A German Army Wiesel (Armoured Weapons Carrier, AWC) light tracked armored vehicle fires a MELLS anti-tank missile during qualification trials. The Armoured Weapons Carrier on the small tracked vehicle looks more modern than that of its predecessors. It is the Wiesel weapons carrier with the new MELLS multi-role light guided missile system – an anti-tank guided missile (ATGM). The MELLS is replacing the Milan anti-tank missile, and the Wiesel-mouted version will equip infantry, paratroop and mountain infantry units. This system is gradually replacing the MILAN anti-tank guided missile. The MELLS Multi-Role Light Guided Missile System is gradually becoming standard equipment in the Bundeswehr. Now, the agile Wiesel is also being equipped with it.
The Wiesel 1 Armoured Weapons Carrier (AWC) is a German light air-transportable armoured fighting vehicle, more specifically a lightly armoured weapons carrier, produced by Rheinmetall. It is quite similar to historical scouting tankettes in size, form and function, and is the only true modern tankette in use in Western Europe. The Wiesel was developed for the German Army to meet a requirement for an air-transportable light armored vehicle for use by its airborne troops, as the infantry of the German Bundeswehr, especially airborne infantry, were considered unprepared to successfully fight enemy main battle tanks (MBT). The requirements were that the vehicle should fit in common NATO transport planes and could eventually be air-dropped.
The German Armed Forces eventually ordered 343 of the vehicles in 1985. The vehicle was named Wiesel (“weasel”) because of its small size and agility, which make it very difficult to detect on the battlefield. Production of the Wiesel 1 ended in 1993. Depending on the exact configuration, the Wiesel 1’s length is about 3.55 metres (11.6 ft), height 1.82 metres (6.0 ft), and width 1.82 metres (6.0 ft). At only 2.75 metric tons (3.03 short tons), it weighs less than the armored variant of the U.S. Humvee military light truck. The engine is a 64 kW (86 hp) Audi 2.1-litre diesel engine giving a top speed of 70 km/h (45 mph). The chassis is made of steel armour and can resist common 5.56 mm and 7.62 mm small arms ammunition and shell splinters.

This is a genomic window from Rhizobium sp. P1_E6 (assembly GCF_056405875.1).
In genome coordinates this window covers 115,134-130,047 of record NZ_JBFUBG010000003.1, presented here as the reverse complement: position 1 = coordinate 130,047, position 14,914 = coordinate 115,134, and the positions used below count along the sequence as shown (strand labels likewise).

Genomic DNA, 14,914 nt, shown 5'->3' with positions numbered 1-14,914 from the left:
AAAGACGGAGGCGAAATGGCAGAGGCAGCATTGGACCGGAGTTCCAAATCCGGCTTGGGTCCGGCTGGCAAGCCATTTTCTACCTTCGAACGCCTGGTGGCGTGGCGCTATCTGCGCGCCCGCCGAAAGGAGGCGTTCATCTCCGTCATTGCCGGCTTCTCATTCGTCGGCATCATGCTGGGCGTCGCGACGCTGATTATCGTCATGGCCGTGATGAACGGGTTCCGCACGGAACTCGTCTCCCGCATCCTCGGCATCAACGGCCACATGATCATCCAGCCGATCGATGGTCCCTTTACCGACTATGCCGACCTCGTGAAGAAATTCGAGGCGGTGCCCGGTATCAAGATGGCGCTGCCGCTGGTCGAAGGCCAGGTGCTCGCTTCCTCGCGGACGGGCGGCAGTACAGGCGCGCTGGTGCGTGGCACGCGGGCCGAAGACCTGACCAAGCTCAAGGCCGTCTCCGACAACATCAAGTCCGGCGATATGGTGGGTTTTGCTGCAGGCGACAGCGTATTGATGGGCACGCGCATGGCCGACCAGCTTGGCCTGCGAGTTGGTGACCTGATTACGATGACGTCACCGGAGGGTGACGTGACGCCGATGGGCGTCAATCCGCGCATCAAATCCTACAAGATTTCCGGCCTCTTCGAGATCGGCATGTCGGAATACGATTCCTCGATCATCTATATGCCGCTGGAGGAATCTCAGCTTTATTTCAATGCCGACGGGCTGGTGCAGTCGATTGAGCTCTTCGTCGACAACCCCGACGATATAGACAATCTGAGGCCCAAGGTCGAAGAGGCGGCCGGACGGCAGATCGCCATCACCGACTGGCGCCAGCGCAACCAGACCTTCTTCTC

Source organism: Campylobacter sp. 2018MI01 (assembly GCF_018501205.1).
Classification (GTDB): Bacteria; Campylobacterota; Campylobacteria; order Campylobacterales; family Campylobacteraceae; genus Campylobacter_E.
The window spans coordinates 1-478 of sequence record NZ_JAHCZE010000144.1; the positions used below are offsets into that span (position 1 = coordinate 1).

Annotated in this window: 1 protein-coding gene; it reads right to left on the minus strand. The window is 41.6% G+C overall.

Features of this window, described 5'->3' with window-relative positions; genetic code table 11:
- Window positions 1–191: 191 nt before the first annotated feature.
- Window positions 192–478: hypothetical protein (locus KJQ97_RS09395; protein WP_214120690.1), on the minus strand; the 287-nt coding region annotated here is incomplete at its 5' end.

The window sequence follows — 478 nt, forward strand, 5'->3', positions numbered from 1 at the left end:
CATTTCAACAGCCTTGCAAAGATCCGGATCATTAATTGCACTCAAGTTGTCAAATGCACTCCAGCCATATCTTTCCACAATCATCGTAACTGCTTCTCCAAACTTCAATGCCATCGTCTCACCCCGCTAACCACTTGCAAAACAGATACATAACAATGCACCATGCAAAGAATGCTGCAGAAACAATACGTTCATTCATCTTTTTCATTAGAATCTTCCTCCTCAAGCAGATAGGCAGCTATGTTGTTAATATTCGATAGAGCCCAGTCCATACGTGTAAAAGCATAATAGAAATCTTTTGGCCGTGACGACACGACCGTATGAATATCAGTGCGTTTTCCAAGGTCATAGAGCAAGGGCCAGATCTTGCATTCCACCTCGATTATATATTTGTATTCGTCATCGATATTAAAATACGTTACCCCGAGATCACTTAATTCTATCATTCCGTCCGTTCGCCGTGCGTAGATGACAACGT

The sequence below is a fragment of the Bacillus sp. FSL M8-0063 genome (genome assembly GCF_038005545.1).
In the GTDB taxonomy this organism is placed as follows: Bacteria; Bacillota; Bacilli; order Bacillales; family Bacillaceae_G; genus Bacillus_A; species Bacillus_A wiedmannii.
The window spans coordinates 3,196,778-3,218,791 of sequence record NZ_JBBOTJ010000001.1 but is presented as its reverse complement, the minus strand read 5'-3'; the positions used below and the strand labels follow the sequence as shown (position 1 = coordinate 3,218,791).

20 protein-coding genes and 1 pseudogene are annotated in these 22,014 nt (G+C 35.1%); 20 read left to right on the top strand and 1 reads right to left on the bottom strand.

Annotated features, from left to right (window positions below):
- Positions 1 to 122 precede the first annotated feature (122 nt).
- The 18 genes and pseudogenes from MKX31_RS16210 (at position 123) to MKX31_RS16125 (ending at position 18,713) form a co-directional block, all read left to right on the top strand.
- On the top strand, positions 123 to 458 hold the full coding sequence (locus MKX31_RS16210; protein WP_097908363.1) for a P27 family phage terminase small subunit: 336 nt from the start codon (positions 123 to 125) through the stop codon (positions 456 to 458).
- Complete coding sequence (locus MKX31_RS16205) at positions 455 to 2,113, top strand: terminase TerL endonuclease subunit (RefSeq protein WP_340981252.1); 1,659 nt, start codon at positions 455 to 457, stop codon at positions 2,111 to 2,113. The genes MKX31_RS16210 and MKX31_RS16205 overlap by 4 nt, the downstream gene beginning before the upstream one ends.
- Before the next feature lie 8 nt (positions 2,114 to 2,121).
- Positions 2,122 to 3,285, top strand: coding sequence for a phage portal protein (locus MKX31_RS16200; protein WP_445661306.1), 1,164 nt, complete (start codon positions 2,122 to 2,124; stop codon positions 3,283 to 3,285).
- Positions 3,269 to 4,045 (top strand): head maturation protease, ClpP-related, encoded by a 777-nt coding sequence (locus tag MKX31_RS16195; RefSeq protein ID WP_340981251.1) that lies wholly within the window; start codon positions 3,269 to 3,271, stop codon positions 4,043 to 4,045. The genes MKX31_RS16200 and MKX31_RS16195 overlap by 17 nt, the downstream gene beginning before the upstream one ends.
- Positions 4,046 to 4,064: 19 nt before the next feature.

In German service, the Spike LR-2 is known as the MELLS (Mehrrollenfähiges Leichtes Lenkflugkörper-System, Multi-role Light Guided Missile System). The German Armed Forces has placed a new order for the MELLS antitank guided missile system with EuroSpike GmbH, a joint venture of Rheinmetall and its partners Diehl Defence and Rafael. Delivery begins in 2020 and continues through to 2023. The Wiesel 1 with its seven MELLS missiles will be used in future in the infantry, by the paratroopers and the mountain infantry. It is used to protect own troops and to combat tanks, armored and protected vehicles as well as to destroy high-value targets such as radar positions or bunkers. A framework agreement contains an option for the fabrication and delivery of around 100 additional weapon systems